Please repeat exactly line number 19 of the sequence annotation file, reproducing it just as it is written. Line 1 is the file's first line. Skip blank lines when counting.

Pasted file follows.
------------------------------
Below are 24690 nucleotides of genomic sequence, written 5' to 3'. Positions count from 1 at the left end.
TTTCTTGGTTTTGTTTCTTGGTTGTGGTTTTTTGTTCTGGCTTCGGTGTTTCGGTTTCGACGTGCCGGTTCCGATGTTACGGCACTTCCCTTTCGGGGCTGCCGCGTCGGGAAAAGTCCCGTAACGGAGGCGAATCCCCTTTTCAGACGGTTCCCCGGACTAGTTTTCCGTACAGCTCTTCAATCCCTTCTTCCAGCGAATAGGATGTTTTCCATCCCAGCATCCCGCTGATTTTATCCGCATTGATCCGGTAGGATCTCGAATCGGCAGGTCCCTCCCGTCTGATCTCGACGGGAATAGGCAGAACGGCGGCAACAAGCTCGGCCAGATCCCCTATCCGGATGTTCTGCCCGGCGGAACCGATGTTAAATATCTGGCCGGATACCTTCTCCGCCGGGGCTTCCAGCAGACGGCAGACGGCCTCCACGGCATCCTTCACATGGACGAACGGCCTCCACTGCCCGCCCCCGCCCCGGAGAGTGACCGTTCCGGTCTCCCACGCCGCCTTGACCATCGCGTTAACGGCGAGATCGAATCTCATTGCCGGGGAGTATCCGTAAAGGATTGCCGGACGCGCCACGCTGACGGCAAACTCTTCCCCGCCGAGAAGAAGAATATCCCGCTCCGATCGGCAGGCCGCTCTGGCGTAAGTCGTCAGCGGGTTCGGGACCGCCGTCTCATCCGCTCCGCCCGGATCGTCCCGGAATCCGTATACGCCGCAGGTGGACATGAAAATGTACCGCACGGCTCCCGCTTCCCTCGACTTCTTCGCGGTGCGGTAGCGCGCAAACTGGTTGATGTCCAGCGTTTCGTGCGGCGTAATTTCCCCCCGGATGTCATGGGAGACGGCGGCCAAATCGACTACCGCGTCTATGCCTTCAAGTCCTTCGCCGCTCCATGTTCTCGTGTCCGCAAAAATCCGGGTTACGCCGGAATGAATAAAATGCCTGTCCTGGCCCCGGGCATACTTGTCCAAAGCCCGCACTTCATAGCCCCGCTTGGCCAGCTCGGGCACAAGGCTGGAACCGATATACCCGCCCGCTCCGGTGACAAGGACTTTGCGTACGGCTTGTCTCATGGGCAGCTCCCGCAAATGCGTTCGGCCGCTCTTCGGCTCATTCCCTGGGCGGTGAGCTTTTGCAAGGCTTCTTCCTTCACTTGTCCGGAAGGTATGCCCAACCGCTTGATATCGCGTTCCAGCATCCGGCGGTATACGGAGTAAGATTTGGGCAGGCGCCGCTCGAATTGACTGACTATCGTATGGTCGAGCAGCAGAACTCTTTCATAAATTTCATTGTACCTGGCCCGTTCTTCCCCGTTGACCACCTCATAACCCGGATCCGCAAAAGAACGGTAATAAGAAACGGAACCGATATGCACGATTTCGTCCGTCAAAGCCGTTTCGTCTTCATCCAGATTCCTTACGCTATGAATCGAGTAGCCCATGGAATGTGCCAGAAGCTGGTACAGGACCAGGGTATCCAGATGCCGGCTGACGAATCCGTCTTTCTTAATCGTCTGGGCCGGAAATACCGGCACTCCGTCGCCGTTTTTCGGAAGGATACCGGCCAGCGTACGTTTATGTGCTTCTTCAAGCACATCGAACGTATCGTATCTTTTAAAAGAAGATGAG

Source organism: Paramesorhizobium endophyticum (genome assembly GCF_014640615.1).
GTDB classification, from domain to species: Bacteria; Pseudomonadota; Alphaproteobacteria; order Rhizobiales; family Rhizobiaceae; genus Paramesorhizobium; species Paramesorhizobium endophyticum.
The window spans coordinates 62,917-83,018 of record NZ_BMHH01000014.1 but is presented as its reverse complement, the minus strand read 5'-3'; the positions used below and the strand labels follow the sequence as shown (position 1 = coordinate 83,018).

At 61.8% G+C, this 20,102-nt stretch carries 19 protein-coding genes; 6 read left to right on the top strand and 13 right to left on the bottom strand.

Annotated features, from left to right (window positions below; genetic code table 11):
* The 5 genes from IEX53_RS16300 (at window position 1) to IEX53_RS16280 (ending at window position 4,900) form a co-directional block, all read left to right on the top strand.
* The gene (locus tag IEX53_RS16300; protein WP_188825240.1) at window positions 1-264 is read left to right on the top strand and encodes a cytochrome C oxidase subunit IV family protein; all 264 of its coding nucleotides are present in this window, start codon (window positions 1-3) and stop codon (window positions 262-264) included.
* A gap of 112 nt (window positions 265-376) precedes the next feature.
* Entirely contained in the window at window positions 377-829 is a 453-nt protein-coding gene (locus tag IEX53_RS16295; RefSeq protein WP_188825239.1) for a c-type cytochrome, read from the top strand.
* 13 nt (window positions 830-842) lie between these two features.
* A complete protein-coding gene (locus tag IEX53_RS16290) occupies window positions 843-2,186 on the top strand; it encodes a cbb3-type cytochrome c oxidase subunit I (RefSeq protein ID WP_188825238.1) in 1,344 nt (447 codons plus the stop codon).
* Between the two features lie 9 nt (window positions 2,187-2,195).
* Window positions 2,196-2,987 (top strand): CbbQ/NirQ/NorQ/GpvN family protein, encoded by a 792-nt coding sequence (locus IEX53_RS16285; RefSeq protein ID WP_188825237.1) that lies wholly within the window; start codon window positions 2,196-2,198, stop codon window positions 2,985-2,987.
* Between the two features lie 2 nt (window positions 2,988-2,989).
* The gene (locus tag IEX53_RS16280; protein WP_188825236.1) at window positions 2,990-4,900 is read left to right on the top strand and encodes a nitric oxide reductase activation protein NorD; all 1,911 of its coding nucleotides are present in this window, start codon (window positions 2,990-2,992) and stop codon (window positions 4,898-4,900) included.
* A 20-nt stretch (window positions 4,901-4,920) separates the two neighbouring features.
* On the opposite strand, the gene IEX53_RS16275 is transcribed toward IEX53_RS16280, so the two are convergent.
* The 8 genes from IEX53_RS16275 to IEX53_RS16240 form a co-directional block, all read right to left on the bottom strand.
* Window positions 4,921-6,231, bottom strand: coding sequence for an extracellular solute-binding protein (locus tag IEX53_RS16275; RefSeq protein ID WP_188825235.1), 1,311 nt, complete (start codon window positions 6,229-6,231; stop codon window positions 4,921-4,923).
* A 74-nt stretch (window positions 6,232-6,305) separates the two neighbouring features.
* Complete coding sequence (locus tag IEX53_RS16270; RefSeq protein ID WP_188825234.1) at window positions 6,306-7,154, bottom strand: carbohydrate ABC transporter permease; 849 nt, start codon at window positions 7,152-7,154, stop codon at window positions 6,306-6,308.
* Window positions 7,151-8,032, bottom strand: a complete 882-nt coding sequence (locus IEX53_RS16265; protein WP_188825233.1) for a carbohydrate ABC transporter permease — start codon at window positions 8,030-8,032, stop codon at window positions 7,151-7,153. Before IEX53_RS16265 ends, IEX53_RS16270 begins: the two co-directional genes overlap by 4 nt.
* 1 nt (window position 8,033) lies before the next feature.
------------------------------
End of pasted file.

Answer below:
* On the opposite strand, the gene IEX53_RS16275 is transcribed toward IEX53_RS16280, so the two are convergent.